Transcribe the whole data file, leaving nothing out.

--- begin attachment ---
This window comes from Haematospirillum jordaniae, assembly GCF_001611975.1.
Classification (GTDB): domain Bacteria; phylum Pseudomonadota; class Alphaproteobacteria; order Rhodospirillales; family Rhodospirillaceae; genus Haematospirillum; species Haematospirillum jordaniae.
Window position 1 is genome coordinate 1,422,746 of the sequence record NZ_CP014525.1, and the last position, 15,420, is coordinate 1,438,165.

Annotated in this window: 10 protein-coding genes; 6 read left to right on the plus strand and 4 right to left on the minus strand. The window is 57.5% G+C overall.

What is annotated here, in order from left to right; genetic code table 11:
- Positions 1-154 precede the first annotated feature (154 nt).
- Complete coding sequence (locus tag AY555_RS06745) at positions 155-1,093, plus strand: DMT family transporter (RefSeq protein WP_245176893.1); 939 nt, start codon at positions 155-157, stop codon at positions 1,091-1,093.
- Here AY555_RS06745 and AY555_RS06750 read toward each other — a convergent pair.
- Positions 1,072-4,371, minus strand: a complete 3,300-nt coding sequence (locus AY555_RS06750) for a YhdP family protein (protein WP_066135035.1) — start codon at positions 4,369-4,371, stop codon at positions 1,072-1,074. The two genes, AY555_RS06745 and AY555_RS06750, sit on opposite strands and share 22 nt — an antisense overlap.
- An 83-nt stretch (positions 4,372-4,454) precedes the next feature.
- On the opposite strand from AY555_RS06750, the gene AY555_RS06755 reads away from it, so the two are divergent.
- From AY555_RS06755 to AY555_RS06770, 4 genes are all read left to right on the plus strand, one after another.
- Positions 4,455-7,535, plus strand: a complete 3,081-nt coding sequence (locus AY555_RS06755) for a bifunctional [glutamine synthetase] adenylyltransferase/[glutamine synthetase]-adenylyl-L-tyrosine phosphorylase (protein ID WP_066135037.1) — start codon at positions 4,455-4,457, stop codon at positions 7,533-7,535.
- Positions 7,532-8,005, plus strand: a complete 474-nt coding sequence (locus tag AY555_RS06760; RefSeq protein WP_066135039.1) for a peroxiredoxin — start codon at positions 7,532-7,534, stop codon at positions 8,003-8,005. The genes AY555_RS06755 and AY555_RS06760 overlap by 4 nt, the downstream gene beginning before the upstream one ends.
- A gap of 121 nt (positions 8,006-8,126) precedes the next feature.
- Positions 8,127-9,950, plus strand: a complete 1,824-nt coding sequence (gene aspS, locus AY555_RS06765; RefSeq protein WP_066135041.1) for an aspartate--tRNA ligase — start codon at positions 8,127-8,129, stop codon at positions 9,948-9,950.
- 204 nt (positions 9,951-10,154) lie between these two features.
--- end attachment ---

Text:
This window comes from Haematospirillum jordaniae, assembly GCF_001611975.1.
Classification (GTDB): domain Bacteria; phylum Pseudomonadota; class Alphaproteobacteria; order Rhodospirillales; family Rhodospirillaceae; genus Haematospirillum; species Haematospirillum jordaniae.
Window position 1 is genome coordinate 1,422,746 of the sequence record NZ_CP014525.1, and the last position, 15,420, is coordinate 1,438,165.

Annotated in this window: 10 protein-coding genes; 6 read left to right on the plus strand and 4 right to left on the minus strand. The window is 57.5% G+C overall.

What is annotated here, in order from left to right; genetic code table 11:
- Positions 1-154 precede the first annotated feature (154 nt).
- Complete coding sequence (locus tag AY555_RS06745) at positions 155-1,093, plus strand: DMT family transporter (RefSeq protein WP_245176893.1); 939 nt, start codon at positions 155-157, stop codon at positions 1,091-1,093.
- Here AY555_RS06745 and AY555_RS06750 read toward each other — a convergent pair.
- Positions 1,072-4,371, minus strand: a complete 3,300-nt coding sequence (locus AY555_RS06750) for a YhdP family protein (protein WP_066135035.1) — start codon at positions 4,369-4,371, stop codon at positions 1,072-1,074. The two genes, AY555_RS06745 and AY555_RS06750, sit on opposite strands and share 22 nt — an antisense overlap.
- An 83-nt stretch (positions 4,372-4,454) precedes the next feature.
- On the opposite strand from AY555_RS06750, the gene AY555_RS06755 reads away from it, so the two are divergent.
- From AY555_RS06755 to AY555_RS06770, 4 genes are all read left to right on the plus strand, one after another.
- Positions 4,455-7,535, plus strand: a complete 3,081-nt coding sequence (locus AY555_RS06755) for a bifunctional [glutamine synthetase] adenylyltransferase/[glutamine synthetase]-adenylyl-L-tyrosine phosphorylase (protein ID WP_066135037.1) — start codon at positions 4,455-4,457, stop codon at positions 7,533-7,535.
- Positions 7,532-8,005, plus strand: a complete 474-nt coding sequence (locus tag AY555_RS06760; RefSeq protein WP_066135039.1) for a peroxiredoxin — start codon at positions 7,532-7,534, stop codon at positions 8,003-8,005. The genes AY555_RS06755 and AY555_RS06760 overlap by 4 nt, the downstream gene beginning before the upstream one ends.
- A gap of 121 nt (positions 8,006-8,126) precedes the next feature.
- Positions 8,127-9,950, plus strand: a complete 1,824-nt coding sequence (gene aspS, locus AY555_RS06765; RefSeq protein WP_066135041.1) for an aspartate--tRNA ligase — start codon at positions 8,127-8,129, stop codon at positions 9,948-9,950.
- 204 nt (positions 9,951-10,154) lie between these two features.